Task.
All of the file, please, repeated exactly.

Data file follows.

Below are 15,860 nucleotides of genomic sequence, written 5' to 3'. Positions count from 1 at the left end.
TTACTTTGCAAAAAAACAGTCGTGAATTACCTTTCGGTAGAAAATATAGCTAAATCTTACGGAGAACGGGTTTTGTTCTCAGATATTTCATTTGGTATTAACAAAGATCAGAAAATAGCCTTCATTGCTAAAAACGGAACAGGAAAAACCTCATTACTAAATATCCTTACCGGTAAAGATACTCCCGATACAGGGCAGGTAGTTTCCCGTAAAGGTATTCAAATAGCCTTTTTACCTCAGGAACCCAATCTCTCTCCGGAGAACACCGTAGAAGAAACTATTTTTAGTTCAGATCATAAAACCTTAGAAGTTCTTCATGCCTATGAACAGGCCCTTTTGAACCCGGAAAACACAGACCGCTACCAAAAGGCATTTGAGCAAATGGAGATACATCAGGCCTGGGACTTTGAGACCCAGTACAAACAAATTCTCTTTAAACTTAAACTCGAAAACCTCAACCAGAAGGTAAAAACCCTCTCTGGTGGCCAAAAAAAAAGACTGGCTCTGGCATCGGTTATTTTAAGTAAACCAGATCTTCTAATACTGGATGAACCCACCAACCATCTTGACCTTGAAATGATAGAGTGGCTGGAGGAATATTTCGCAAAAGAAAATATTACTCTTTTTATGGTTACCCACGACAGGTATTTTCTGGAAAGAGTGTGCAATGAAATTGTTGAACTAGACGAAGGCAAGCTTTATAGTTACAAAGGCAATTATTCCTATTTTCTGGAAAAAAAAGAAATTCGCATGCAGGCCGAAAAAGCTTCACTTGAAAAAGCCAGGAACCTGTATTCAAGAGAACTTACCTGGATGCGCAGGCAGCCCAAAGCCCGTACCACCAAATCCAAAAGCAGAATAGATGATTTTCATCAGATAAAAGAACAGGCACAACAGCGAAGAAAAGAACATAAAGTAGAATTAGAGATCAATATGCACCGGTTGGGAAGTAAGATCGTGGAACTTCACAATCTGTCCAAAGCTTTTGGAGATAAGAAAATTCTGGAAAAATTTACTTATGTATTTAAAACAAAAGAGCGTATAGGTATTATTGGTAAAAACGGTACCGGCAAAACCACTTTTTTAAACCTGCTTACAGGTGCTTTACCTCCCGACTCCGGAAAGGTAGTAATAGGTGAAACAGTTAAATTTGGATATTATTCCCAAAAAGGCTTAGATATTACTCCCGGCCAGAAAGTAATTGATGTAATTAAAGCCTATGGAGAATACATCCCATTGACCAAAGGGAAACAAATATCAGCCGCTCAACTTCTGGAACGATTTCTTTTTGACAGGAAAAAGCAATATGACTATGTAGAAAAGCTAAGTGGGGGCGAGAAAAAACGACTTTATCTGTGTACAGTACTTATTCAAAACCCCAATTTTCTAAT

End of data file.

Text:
Below are 15,860 nucleotides of genomic sequence, written 5' to 3'. Positions count from 1 at the left end.
TTACTTTGCAAAAAAACAGTCGTGAATTACCTTTCGGTAGAAAATATAGCTAAATCTTACGGAGAACGGGTTTTGTTCTCAGATATTTCATTTGGTATTAACAAAGATCAGAAAATAGCCTTCATTGCTAAAAACGGAACAGGAAAAACCTCATTACTAAATATCCTTACCGGTAAAGATACTCCCGATACAGGGCAGGTAGTTTCCCGTAAAGGTATTCAAATAGCCTTTTTACCTCAGGAACCCAATCTCTCTCCGGAGAACACCGTAGAAGAAACTATTTTTAGTTCAGATCATAAAACCTTAGAAGTTCTTCATGCCTATGAACAGGCCCTTTTGAACCCGGAAAACACAGACCGCTACCAAAAGGCATTTGAGCAAATGGAGATACATCAGGCCTGGGACTTTGAGACCCAGTACAAACAAATTCTCTTTAAACTTAAACTCGAAAACCTCAACCAGAAGGTAAAAACCCTCTCTGGTGGCCAAAAAAAAAGACTGGCTCTGGCATCGGTTATTTTAAGTAAACCAGATCTTCTAATACTGGATGAACCCACCAACCATCTTGACCTTGAAATGATAGAGTGGCTGGAGGAATATTTCGCAAAAGAAAATATTACTCTTTTTATGGTTACCCACGACAGGTATTTTCTGGAAAGAGTGTGCAATGAAATTGTTGAACTAGACGAAGGCAAGCTTTATAGTTACAAAGGCAATTATTCCTATTTTCTGGAAAAAAAAGAAATTCGCATGCAGGCCGAAAAAGCTTCACTTGAAAAAGCCAGGAACCTGTATTCAAGAGAACTTACCTGGATGCGCAGGCAGCCCAAAGCCCGTACCACCAAATCCAAAAGCAGAATAGATGATTTTCATCAGATAAAAGAACAGGCACAACAGCGAAGAAAAGAACATAAAGTAGAATTAGAGATCAATATGCACCGGTTGGGAAGTAAGATCGTGGAACTTCACAATCTGTCCAAAGCTTTTGGAGATAAGAAAATTCTGGAAAAATTTACTTATGTATTTAAAACAAAAGAGCGTATAGGTATTATTGGTAAAAACGGTACCGGCAAAACCACTTTTTTAAACCTGCTTACAGGTGCTTTACCTCCCGACTCCGGAAAGGTAGTAATAGGTGAAACAGTTAAATTTGGATATTATTCCCAAAAAGGCTTAGATATTACTCCCGGCCAGAAAGTAATTGATGTAATTAAAGCCTATGGAGAATACATCCCATTGACCAAAGGGAAACAAATATCAGCCGCTCAACTTCTGGAACGATTTCTTTTTGACAGGAAAAAGCAATATGACTATGTAGAAAAGCTAAGTGGGGGCGAGAAAAAACGACTTTATCTGTGTACAGTACTTATTCAAAACCCCAATTTTCTAAT